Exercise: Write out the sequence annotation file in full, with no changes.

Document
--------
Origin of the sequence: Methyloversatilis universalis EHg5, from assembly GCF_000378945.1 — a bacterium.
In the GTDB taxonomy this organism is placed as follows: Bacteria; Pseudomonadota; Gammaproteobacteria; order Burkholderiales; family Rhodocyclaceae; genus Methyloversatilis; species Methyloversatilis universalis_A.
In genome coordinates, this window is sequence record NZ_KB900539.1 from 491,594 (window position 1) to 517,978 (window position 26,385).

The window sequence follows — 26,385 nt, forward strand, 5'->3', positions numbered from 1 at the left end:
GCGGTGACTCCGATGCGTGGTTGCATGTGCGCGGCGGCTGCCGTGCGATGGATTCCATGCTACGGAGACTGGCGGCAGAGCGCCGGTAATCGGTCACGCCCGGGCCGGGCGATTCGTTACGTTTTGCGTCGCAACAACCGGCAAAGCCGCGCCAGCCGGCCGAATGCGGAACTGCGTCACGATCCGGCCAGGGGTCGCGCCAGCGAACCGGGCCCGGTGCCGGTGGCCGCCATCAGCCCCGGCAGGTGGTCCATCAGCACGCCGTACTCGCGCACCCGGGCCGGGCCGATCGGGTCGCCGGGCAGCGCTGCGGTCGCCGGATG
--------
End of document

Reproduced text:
Origin of the sequence: Methyloversatilis universalis EHg5, from assembly GCF_000378945.1 — a bacterium.
In the GTDB taxonomy this organism is placed as follows: Bacteria; Pseudomonadota; Gammaproteobacteria; order Burkholderiales; family Rhodocyclaceae; genus Methyloversatilis; species Methyloversatilis universalis_A.
In genome coordinates, this window is sequence record NZ_KB900539.1 from 491,594 (window position 1) to 517,978 (window position 26,385).

The window sequence follows — 26,385 nt, forward strand, 5'->3', positions numbered from 1 at the left end:
GCGGTGACTCCGATGCGTGGTTGCATGTGCGCGGCGGCTGCCGTGCGATGGATTCCATGCTACGGAGACTGGCGGCAGAGCGCCGGTAATCGGTCACGCCCGGGCCGGGCGATTCGTTACGTTTTGCGTCGCAACAACCGGCAAAGCCGCGCCAGCCGGCCGAATGCGGAACTGCGTCACGATCCGGCCAGGGGTCGCGCCAGCGAACCGGGCCCGGTGCCGGTGGCCGCCATCAGCCCCGGCAGGTGGTCCATCAGCACGCCGTACTCGCGCACCCGGGCCGGGCCGATCGGGTCGCCGGGCAGCGCTGCGGTCGCCGGATG